Staring on the subway is simply not polite. I learned this lesson the hard way many times over after first moving to NYC from small-town Pennsylvanian suburbia. Even though I know the rules now, I still occasionally transgress—particularly when I see an amazing pair of eyebrows. I’m not talking about the ubiquitous brow liner fashionable New Yorkers draw on and show off daily (without ever seeming to smear, inexplicably). I’m talking about the large, prominent eyebrows people have, usually men, whose photographs are passed around on the Internet with claims that they must be Neanderthals because LOOK AT THESE BROWS!
While many of us think of brows as consisting of solely hair, the big brows that cause certain Ph.D. students to impolitely double-take are prominent because of the bone underneath. Bony eyebrows are just one of the many traits that differ in size and shape between males and females. Even after dissertating on this and related topics all day, I’m still excited and intrigued by the diversity in bony skull form that can differ substantially between males and females—as well as groups of people differing in ancestral background and age.
I study levels of sexual dimorphism (SD)—or how much males and females differ in shape and size—in modern human skulls, one of the most SD regions of the human skeleton. Human sexual dimorphism (HSD) is interesting because while many primate species show substantial differences in male and female form, humans show a considerable degree of overlap. This means that distinguishing male and female form isn’t always easy, but being able to do so accurately is important for many anthropologists.
Sex is often the first biological “unknown,” or variable, that’s estimated for skeletal material since one’s sex designation affects how other variables are estimated – such as the individual’s age, ancestry, or stature. Incorrectly estimating sex of the skeleton can result in inaccurate assessments of these other things we might like to know about the individual.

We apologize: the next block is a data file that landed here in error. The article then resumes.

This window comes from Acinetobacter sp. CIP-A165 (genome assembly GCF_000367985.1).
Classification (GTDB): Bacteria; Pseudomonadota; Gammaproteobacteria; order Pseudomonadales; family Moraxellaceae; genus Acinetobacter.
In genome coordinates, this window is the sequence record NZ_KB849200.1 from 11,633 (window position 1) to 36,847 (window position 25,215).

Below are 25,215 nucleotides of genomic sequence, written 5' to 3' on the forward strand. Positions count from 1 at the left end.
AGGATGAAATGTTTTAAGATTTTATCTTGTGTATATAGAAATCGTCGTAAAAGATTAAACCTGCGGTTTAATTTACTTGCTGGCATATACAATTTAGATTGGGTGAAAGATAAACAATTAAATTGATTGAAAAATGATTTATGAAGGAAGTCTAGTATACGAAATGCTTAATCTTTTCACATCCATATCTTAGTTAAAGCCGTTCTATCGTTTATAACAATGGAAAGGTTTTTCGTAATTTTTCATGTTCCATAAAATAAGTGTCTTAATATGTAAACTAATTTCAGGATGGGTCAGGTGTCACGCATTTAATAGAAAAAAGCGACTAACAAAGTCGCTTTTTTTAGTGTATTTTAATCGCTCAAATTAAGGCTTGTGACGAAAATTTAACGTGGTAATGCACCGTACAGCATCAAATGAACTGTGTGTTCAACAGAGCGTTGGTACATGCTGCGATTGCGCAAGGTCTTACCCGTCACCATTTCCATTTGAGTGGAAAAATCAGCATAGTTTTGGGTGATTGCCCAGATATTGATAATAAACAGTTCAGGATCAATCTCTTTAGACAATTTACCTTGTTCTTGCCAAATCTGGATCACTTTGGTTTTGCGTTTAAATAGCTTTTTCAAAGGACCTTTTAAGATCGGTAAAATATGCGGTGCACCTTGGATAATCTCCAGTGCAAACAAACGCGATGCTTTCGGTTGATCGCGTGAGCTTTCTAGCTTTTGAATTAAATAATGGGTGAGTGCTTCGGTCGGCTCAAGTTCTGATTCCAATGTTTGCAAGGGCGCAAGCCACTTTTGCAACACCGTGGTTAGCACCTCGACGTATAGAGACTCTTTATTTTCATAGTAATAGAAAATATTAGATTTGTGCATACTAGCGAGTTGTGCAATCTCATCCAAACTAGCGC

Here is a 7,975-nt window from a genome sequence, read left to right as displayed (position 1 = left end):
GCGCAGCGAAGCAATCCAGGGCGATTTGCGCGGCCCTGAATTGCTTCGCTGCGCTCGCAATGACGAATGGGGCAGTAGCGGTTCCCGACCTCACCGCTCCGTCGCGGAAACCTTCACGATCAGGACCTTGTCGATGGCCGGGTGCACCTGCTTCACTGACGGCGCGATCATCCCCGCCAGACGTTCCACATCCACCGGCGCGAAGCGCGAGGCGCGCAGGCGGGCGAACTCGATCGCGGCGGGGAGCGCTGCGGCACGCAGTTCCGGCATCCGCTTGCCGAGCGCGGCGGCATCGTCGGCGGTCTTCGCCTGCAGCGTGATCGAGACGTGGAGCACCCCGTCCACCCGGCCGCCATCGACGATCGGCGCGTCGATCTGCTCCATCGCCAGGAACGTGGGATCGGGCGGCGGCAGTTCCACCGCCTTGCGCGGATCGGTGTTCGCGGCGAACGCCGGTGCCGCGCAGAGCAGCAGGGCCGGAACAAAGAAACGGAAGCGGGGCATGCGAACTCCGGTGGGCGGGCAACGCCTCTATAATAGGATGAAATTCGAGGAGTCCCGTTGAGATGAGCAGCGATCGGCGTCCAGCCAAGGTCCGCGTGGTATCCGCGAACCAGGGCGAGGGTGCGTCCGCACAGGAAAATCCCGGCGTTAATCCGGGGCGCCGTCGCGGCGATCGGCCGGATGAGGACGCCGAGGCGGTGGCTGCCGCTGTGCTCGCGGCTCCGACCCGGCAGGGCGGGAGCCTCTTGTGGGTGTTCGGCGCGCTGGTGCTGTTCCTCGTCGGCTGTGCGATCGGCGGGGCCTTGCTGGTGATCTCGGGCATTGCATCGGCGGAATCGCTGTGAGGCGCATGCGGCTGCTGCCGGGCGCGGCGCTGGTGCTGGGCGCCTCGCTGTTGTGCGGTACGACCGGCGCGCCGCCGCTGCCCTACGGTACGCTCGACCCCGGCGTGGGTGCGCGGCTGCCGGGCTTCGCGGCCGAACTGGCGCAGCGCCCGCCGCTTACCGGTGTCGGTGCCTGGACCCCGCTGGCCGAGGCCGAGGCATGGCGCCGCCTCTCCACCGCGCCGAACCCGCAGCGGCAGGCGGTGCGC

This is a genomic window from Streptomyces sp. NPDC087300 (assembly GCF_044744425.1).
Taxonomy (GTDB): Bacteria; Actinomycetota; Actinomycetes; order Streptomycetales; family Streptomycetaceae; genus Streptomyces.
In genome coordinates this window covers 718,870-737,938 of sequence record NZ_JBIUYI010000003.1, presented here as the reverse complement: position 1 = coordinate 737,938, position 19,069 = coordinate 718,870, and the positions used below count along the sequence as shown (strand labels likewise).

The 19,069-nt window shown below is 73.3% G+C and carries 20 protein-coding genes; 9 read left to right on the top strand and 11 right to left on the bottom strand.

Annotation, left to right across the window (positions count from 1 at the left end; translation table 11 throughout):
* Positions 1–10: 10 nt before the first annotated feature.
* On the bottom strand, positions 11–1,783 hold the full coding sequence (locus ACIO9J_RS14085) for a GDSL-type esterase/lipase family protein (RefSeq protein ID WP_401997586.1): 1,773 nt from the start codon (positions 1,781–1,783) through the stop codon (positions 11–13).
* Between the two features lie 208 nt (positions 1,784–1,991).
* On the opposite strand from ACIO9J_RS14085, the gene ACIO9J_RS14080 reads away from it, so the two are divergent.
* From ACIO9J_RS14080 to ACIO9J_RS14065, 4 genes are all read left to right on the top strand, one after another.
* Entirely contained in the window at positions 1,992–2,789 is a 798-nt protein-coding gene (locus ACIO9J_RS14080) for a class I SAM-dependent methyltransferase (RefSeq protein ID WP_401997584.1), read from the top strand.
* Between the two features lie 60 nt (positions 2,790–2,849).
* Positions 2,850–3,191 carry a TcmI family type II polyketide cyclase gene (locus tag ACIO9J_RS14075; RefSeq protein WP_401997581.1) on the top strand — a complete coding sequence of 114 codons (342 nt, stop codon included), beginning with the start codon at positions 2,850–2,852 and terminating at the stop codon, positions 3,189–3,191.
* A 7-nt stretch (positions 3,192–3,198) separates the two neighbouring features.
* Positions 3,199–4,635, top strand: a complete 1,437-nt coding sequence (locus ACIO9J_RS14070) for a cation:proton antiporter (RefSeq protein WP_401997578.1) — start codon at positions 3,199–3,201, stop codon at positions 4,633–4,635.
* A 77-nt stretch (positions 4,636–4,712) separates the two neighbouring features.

When working with human populations that died hundreds or thousands of years ago, inaccurately estimating sex might distort how we interpret a population’s demographic structure, divisions of labor, or sociocultural behaviors performed by one sex that might affect the skeleton. Paleoanthropologists that study early human fossils or our older hominin ancestors may even use current HSD levels to infer whether a fossil was male or female in life, the amount of SD present in various hominin species, and even life history variables of these hominins based on inferred SD levels (like mating systems and social behavior). Without a good understanding of how much males and females differ today, we may confound not only how we interpret members of our own species, but our fossil ancestors as well! Perhaps I’m just ever-so-slightly biased (ahem), but accurately characterizing HSD is relevant and necessary for many kinds of anthropological studies.
Estimating sex in skeletons is important, but it’s also complicated. As previously stated, there’s a lot of overlap between male and female humans. Male skeletons typically have more “robust” (i.e., large, thick, rough) features than female skeletons, which are more “gracile” (i.e., small, delicate, smooth). Add to this the fact that different populations of humans vary not only in their HSD levels compared to one another, but also in how robust or gracile those populations are based on their ancestry. One can pick up a skull and say, “It’s robust! It must be a male!” but it could actually be a female from a robust population (where males are even a little more robust than the females, on average). Interestingly, such ancestral differences observed in adult skeletons may also hold for subadults, or children spanning newborns through puberty! There’s a lot to disentangle between sex and ancestry.